TRUST. It can be defined as when a person is willing to rely on the actions of another even though the outcome may not be certain.
We have a natural desire to trust people and it is the basis upon which we build our relationships. In the past many confidence tricksters, masquerading as salespeople have abused this natural desire. As a result, salespeople are often districted by customers.
In psychology, trust is believing that the person who is trusted will do what is expected. If this doesn’t happen we stop trusting that person, or that group. In fact we often distrust behaviour if we associate it with an unexpected outcome. Hence, selling has a trust problem.
As mentioned previously, I have, in the past, worked as a trauma counsellor and psychotherapist. Having the client’s trust is vital. Without it, the client will not feel secure enough with you to confront their issues and find a resolution through your facilitation.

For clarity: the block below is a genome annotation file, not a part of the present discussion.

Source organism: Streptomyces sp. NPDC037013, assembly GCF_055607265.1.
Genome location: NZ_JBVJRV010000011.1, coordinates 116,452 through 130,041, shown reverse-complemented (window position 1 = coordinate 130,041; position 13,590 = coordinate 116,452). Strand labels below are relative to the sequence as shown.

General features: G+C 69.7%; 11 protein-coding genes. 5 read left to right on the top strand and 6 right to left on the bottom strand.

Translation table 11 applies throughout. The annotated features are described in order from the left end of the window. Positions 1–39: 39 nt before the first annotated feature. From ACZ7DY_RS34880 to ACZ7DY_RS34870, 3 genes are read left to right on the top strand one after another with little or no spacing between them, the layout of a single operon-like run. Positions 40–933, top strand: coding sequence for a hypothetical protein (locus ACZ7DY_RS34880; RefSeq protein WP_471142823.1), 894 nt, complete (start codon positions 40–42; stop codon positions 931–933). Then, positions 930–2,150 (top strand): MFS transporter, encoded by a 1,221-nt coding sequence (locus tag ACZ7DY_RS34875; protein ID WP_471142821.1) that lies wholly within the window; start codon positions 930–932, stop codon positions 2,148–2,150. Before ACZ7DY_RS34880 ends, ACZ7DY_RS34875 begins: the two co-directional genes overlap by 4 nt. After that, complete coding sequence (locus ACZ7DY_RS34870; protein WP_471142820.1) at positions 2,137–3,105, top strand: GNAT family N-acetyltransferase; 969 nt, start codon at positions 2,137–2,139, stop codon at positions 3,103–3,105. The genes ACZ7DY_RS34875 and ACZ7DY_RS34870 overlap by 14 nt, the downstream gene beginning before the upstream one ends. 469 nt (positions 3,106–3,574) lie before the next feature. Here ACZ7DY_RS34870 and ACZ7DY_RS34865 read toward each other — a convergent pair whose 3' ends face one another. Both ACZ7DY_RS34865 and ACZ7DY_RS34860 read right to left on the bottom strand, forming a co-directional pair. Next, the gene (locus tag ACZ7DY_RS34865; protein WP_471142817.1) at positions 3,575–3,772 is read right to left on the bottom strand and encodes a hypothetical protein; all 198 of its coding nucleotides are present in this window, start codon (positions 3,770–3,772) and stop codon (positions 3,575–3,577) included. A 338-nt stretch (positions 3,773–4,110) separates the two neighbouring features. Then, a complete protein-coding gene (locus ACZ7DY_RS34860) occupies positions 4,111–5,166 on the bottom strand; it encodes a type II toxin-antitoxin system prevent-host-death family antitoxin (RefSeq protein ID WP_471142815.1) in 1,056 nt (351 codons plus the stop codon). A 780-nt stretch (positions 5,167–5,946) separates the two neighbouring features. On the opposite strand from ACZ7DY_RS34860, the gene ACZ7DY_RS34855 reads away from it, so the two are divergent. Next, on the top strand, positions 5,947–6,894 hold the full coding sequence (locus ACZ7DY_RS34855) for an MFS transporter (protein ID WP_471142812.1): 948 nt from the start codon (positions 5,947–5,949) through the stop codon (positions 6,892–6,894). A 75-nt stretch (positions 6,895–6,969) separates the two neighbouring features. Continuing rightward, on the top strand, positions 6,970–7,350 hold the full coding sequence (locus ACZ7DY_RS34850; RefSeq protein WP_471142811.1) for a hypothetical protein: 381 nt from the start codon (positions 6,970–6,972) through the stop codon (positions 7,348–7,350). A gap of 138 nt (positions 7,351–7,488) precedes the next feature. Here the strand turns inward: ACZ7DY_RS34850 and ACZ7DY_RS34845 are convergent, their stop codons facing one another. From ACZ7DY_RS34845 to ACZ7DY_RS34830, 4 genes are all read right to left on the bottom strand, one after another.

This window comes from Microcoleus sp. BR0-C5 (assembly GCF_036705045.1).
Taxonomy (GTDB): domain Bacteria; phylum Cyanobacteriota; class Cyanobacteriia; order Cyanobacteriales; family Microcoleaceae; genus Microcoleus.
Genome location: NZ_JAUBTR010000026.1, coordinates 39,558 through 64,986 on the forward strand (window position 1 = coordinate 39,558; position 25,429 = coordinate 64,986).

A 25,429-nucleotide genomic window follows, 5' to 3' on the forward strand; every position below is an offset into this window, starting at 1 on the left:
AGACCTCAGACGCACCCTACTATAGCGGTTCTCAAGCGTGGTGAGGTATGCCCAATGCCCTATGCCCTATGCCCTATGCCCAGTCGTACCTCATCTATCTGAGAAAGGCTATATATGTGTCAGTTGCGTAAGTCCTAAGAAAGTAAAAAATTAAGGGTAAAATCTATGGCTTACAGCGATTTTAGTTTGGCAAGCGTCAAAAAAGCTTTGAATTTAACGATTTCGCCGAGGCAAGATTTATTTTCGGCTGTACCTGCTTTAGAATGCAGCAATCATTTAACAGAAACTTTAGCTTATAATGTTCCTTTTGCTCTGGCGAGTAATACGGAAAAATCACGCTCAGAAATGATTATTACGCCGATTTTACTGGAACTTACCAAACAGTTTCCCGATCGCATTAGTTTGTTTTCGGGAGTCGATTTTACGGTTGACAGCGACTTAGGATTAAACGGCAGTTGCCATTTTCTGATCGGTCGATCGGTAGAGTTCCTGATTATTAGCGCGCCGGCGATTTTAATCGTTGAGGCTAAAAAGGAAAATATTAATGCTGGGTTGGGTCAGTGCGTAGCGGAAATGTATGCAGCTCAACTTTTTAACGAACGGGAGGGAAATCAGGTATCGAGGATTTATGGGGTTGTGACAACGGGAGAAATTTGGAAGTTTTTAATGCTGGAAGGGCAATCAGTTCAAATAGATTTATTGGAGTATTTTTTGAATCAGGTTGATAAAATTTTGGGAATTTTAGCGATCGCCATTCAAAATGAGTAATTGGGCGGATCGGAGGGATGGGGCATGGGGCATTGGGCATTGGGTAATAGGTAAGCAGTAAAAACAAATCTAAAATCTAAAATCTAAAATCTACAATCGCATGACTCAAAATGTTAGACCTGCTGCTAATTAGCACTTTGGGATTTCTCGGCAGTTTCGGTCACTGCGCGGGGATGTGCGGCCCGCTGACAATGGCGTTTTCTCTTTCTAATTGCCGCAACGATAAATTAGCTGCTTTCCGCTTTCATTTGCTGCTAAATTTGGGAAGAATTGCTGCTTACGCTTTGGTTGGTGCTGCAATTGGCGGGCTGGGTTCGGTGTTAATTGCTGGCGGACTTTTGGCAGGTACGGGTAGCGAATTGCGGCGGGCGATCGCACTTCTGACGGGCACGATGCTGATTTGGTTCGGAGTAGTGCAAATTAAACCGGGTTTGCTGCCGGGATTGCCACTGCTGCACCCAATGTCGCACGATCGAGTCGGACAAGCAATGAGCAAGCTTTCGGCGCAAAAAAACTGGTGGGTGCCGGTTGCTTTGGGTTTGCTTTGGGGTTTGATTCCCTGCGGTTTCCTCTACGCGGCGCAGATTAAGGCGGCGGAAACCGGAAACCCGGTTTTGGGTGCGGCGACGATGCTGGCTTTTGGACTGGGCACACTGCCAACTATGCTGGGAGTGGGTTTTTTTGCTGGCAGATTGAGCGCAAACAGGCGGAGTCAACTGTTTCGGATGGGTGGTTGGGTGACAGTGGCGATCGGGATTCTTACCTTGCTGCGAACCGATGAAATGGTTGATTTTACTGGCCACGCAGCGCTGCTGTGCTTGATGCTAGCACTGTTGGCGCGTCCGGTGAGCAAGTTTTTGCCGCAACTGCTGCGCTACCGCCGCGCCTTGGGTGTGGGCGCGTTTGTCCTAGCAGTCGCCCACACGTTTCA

One of the important things that you learn when going through the person centred facilitation training is that you have to accept that the client should be allowed to look at whatever they want to look at. In other words, you have to first trust the client.
Interestingly, the same could be said of salespeople.
I am sure you would all agree with me if I said that it is extremely important that the customer trusts the salesperson. If the customer doesn’t trust the seller, there is little or no chance that a purchase will happen.